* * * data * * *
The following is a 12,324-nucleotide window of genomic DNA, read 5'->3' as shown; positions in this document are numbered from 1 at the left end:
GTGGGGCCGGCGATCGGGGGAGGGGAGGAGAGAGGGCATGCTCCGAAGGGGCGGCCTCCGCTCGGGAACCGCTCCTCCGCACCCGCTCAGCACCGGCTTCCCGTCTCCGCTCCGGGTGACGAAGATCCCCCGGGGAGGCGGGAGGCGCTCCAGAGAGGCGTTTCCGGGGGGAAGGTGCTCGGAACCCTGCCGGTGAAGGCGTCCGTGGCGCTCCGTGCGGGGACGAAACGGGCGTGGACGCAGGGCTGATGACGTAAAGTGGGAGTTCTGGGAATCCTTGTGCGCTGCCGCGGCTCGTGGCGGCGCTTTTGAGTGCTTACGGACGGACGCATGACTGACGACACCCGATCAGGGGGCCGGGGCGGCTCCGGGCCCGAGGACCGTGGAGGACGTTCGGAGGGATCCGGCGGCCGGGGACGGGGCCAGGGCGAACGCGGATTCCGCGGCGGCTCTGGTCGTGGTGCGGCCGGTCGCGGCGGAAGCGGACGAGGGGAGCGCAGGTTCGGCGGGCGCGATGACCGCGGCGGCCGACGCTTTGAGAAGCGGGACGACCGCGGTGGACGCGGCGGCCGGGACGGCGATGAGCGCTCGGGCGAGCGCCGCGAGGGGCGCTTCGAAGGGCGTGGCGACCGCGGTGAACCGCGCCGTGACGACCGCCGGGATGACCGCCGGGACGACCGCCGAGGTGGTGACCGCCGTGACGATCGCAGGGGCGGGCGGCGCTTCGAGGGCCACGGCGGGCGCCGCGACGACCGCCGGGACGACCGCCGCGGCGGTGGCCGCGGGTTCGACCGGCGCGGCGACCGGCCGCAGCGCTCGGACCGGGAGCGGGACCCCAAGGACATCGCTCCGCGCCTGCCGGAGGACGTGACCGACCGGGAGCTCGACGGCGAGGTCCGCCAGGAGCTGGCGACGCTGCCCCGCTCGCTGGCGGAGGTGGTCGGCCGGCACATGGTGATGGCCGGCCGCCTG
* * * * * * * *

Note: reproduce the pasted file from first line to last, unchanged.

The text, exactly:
The following is a 12,324-nucleotide window of genomic DNA, read 5'->3' as shown; positions in this document are numbered from 1 at the left end:
GTGGGGCCGGCGATCGGGGGAGGGGAGGAGAGAGGGCATGCTCCGAAGGGGCGGCCTCCGCTCGGGAACCGCTCCTCCGCACCCGCTCAGCACCGGCTTCCCGTCTCCGCTCCGGGTGACGAAGATCCCCCGGGGAGGCGGGAGGCGCTCCAGAGAGGCGTTTCCGGGGGGAAGGTGCTCGGAACCCTGCCGGTGAAGGCGTCCGTGGCGCTCCGTGCGGGGACGAAACGGGCGTGGACGCAGGGCTGATGACGTAAAGTGGGAGTTCTGGGAATCCTTGTGCGCTGCCGCGGCTCGTGGCGGCGCTTTTGAGTGCTTACGGACGGACGCATGACTGACGACACCCGATCAGGGGGCCGGGGCGGCTCCGGGCCCGAGGACCGTGGAGGACGTTCGGAGGGATCCGGCGGCCGGGGACGGGGCCAGGGCGAACGCGGATTCCGCGGCGGCTCTGGTCGTGGTGCGGCCGGTCGCGGCGGAAGCGGACGAGGGGAGCGCAGGTTCGGCGGGCGCGATGACCGCGGCGGCCGACGCTTTGAGAAGCGGGACGACCGCGGTGGACGCGGCGGCCGGGACGGCGATGAGCGCTCGGGCGAGCGCCGCGAGGGGCGCTTCGAAGGGCGTGGCGACCGCGGTGAACCGCGCCGTGACGACCGCCGGGATGACCGCCGGGACGACCGCCGAGGTGGTGACCGCCGTGACGATCGCAGGGGCGGGCGGCGCTTCGAGGGCCACGGCGGGCGCCGCGACGACCGCCGGGACGACCGCCGCGGCGGTGGCCGCGGGTTCGACCGGCGCGGCGACCGGCCGCAGCGCTCGGACCGGGAGCGGGACCCCAAGGACATCGCTCCGCGCCTGCCGGAGGACGTGACCGACCGGGAGCTCGACGGCGAGGTCCGCCAGGAGCTGGCGACGCTGCCCCGCTCGCTGGCGGAGGTGGTCGGCCGGCACATGGTGATGGCCGGCCGCCTG